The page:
Disturbance prevention

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Definition of Disturbance prevention:
The dampening of environmental disturbances by biogenic structures[1]..
This is the common definition for Disturbance prevention, other definitions can be discussed in the article

Living marine flora and fauna can play a valuable role in the defence of coastal regions i.e. disturbance prevention. Marine ecosystems and the presence of organisms in the front line of sea defence can dampen and prevent the impact of tidal surges, storms and floods providing a 'buffering' effect that protects humans from the effects of these destructive perturbations. This disturbance alleviaion service is provided mainly by a diverse range of species which bind and stabilise sediments and create matural sea grass defences, for example salt marshes, mangrove forests and sea grass beds (Huxley, 1992[2]; Davison & Hughes, 1998[3])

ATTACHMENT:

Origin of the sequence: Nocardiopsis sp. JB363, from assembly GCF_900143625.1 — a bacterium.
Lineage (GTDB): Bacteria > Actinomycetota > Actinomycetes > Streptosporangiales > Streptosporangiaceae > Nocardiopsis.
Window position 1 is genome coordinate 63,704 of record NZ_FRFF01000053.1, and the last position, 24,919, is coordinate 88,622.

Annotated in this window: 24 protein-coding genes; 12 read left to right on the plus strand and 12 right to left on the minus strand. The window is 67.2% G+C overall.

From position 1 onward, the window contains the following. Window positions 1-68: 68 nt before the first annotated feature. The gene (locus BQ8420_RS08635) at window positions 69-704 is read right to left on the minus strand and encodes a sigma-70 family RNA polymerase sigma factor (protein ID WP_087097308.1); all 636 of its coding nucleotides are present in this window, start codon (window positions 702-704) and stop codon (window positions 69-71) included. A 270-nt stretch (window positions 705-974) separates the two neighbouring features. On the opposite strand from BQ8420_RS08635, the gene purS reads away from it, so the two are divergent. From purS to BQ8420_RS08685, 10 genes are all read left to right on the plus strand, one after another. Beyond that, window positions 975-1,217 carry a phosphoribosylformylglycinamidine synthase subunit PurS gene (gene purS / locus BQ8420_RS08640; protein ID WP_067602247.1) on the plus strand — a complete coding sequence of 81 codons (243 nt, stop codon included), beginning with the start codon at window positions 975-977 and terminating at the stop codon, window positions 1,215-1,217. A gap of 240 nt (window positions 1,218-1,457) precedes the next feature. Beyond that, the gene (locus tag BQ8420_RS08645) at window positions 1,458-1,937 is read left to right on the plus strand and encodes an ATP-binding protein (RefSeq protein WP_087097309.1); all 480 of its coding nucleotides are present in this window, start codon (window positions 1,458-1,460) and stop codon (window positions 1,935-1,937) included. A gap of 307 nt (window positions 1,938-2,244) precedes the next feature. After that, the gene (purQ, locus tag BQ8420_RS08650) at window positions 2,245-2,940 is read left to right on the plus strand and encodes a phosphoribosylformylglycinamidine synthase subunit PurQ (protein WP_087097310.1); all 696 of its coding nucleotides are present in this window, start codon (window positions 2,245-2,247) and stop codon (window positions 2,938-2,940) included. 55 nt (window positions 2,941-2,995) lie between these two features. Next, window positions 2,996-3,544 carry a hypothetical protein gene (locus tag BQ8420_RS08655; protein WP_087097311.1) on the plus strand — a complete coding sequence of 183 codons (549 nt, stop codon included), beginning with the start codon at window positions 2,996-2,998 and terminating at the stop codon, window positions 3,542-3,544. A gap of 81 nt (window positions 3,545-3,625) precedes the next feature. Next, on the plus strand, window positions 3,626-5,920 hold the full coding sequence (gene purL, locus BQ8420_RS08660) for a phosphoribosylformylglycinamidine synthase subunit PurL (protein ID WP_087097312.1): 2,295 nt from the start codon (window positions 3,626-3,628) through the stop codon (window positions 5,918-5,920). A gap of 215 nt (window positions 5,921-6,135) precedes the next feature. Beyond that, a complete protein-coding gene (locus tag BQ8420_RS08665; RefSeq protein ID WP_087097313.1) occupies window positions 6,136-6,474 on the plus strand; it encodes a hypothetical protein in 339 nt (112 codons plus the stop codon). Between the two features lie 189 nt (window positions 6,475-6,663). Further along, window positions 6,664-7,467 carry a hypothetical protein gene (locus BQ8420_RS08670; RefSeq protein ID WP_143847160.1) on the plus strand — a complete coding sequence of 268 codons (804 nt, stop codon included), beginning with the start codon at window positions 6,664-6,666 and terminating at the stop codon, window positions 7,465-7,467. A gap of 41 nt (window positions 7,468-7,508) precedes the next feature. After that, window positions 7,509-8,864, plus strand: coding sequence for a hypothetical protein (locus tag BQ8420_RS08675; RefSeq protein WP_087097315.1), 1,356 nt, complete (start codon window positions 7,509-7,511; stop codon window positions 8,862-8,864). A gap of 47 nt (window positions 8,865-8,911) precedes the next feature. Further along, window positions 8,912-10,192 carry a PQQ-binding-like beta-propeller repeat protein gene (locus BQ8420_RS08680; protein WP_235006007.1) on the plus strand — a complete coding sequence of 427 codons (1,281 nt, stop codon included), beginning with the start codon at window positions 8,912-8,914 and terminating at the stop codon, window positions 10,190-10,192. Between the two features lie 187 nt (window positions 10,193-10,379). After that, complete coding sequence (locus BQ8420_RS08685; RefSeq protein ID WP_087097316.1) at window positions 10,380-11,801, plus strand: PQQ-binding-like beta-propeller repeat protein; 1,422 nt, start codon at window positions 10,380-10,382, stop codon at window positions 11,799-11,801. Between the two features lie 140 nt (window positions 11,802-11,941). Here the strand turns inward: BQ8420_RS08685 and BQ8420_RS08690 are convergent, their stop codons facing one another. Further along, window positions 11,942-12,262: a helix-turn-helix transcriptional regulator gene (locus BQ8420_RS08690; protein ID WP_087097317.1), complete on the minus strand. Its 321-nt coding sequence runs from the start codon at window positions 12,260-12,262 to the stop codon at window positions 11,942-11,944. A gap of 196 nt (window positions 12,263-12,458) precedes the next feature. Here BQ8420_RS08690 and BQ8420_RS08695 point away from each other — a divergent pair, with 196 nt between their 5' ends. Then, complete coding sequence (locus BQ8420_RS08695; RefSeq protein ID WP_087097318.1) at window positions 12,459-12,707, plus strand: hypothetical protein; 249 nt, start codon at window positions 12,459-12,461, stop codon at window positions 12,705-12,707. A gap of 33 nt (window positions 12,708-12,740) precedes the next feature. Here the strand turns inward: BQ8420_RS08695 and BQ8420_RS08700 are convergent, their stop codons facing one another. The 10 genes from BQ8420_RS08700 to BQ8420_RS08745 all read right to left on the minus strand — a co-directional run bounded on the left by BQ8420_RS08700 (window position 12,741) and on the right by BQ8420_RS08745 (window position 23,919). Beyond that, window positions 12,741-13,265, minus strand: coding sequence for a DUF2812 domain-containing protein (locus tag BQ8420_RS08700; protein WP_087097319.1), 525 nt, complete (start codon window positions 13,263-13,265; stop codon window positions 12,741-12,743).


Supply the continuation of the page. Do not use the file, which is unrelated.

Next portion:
1. Beaumont, N.J.; Austen, M.C.; Atkins, J.P.; Burdon, D.; Degraer, S.; Dentinho, T.P.; Derous, S.; Holm, P.; Horton, T.; van Ierland, E.; Marboe, A.H.; Starkey, D.J.; Townsend, M.; Zarzycki, T. (2007). Identification, definition and quantification of goods and services provided by marine biodiversity: implications for the ecosystem approach. Mar. Pollut. Bull. 54(3): 253-265
  2. Huxley, A. 1992. The new RHS Dictionary of Gardening. MacMillian Press, ISBN 0-333-47494-5Wetlands and floodplains, for example, can help to alleviate the effects of floods by trapping stormwater.
  3. Davison, D.M. and Hughes, D.J., 1998. Zostera Biotopes volume I. An Overview of Dynamics and Sensitivity Characteristics for COnservation Management of Marine SACs. Scottish Association for Marine Science UK Marine SACs Project. 95pp.